One of the misnomers, I think, is failure. When an organization reacts and responds to what’s happening externally, it changes and not everybody can change with it. That doesn’t mean they failed. I hate the word failure in the sense of an individual has failed. There isn’t any individual that fails. What happens is that that leadership style doesn’t fit any longer. And that might be because the organization needs a different style or set of skills to what the leader currently has, or the leader themselves can’t adapt to that. But it doesn’t mean the skills that they had before are suddenly useless.

The NHS fails leaders and it fails them because it believes that the same person is going to be the right person. When things start to be challenged, it’s an easy option to get rid of the leader and they go under a cloud. And it’s unhelpful, it’s disrespectful, and it’s not compassionate. Because with the size of the organization, we’ve got to be able to support people into the roles where their skills fit.

That’s a really big thing for me, that you need to respect the gifts that people have and recognize that they might not be yours, you might not like them, but they still have talents and skills and need to be used and directed where they will have most benefit.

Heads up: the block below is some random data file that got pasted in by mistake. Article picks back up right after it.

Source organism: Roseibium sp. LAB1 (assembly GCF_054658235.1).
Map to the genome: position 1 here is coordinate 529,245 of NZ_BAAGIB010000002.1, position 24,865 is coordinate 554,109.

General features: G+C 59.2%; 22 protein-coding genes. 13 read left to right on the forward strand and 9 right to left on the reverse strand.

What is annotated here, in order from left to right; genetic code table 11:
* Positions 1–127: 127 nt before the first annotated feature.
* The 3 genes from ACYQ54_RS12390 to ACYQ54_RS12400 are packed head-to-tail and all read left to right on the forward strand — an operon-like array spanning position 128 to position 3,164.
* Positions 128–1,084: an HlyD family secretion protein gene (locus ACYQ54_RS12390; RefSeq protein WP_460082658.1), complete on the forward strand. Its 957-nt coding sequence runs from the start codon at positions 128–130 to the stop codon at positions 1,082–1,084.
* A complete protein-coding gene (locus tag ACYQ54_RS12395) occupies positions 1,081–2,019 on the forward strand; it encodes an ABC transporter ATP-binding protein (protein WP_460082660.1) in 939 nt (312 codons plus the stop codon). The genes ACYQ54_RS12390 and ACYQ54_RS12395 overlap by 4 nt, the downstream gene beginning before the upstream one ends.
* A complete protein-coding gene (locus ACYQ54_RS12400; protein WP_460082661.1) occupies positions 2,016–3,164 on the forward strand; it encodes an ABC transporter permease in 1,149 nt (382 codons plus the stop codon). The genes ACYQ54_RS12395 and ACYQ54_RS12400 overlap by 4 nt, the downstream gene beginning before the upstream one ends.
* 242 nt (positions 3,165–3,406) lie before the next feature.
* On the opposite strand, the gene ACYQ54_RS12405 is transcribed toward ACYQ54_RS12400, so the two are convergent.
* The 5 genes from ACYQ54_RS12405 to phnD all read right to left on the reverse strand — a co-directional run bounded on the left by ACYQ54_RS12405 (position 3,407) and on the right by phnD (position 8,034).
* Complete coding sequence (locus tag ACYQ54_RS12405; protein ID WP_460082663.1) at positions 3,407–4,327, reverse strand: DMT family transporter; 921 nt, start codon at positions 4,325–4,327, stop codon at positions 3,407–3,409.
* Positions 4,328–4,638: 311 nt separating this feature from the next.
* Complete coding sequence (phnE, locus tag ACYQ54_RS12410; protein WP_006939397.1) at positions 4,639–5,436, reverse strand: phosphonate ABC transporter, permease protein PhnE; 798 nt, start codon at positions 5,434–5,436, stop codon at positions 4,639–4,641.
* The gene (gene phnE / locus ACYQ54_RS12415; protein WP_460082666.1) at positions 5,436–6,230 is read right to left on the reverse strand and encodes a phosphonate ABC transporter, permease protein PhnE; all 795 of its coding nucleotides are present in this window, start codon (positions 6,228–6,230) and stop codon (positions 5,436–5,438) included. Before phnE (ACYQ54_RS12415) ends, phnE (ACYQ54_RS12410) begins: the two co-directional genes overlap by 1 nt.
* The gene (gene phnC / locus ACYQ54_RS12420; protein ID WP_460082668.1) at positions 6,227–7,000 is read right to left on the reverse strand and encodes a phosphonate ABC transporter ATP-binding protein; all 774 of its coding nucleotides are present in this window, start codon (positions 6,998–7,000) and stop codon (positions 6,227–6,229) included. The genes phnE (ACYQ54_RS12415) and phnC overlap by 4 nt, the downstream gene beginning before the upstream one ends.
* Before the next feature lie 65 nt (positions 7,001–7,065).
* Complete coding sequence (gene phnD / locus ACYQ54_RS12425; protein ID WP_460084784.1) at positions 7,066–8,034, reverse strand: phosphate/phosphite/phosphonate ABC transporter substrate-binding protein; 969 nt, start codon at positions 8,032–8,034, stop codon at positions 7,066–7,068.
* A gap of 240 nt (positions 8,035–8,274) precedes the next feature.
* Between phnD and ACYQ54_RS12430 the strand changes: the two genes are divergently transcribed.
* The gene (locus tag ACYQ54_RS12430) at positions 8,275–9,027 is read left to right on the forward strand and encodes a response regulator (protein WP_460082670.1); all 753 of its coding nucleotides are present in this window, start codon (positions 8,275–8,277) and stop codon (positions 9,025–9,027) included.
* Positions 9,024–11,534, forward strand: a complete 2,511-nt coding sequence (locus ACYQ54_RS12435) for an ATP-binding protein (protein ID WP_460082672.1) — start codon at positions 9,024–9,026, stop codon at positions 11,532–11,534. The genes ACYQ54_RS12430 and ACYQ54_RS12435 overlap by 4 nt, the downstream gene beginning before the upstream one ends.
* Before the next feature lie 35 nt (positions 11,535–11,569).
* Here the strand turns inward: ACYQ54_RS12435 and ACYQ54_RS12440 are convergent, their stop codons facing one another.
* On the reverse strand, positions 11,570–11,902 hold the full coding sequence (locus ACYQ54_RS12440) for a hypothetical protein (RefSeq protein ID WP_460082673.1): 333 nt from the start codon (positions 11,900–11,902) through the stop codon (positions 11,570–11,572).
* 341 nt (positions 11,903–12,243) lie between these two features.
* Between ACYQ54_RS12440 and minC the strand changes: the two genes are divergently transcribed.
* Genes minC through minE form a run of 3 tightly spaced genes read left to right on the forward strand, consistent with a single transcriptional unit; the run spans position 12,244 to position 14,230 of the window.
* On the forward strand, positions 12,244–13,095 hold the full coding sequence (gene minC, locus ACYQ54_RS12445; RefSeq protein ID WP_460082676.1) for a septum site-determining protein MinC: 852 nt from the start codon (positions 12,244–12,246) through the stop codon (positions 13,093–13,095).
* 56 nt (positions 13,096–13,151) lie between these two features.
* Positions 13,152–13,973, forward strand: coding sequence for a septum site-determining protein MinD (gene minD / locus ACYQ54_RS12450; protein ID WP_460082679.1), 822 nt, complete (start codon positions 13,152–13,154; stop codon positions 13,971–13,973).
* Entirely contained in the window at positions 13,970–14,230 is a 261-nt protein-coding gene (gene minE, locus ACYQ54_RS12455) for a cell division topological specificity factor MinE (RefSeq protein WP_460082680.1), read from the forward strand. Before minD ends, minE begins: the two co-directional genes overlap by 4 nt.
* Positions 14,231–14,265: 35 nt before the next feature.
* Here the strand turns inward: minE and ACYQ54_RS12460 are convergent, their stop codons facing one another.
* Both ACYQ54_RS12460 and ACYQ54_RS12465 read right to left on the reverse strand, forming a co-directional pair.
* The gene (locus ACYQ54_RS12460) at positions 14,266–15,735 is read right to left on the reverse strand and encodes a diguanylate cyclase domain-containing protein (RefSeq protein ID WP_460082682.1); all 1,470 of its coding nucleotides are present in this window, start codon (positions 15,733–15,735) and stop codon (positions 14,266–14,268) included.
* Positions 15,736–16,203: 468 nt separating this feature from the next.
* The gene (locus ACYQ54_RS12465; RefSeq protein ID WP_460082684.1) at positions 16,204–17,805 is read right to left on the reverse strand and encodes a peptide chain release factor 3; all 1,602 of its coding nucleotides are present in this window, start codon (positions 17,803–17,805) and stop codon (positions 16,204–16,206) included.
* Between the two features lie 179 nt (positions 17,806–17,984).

DMacA: I just love that philosophy of recognizing the gifts that people have and their talents. Thank you very much for sharing your philosophy on leadership. That’s what really came across today. It’s been an absolute pleasure talking to you. Thank you very much indeed.


Photo of Sue Holden

Sue Holden

Sue Holden is Chief Executive of Aqua, an NHS improvement organisation. Starting her career as a librarian, she trained as a nurse, then as a midwife, and she has worked in the NHS for over 40 years. She became Executive Director in a Teaching Trust before becoming an Improvement Director for NHSI in 2015. She then worked 5 years with Trusts in Quality and Financial Special Measures, and from 2019 – 2022 as NHSE, National Director for Intensive Support. Sue believes in the importance of supporting individuals, organisations, and systems to improve.

Professor Domhnall MacAuley

Domhnall MacAuley currently serves on the International Editorial Board for BMJ Leader.

Declaration of interests

We have read and understood the BMJ Group policy on declaration of interests and declare the following interests: none.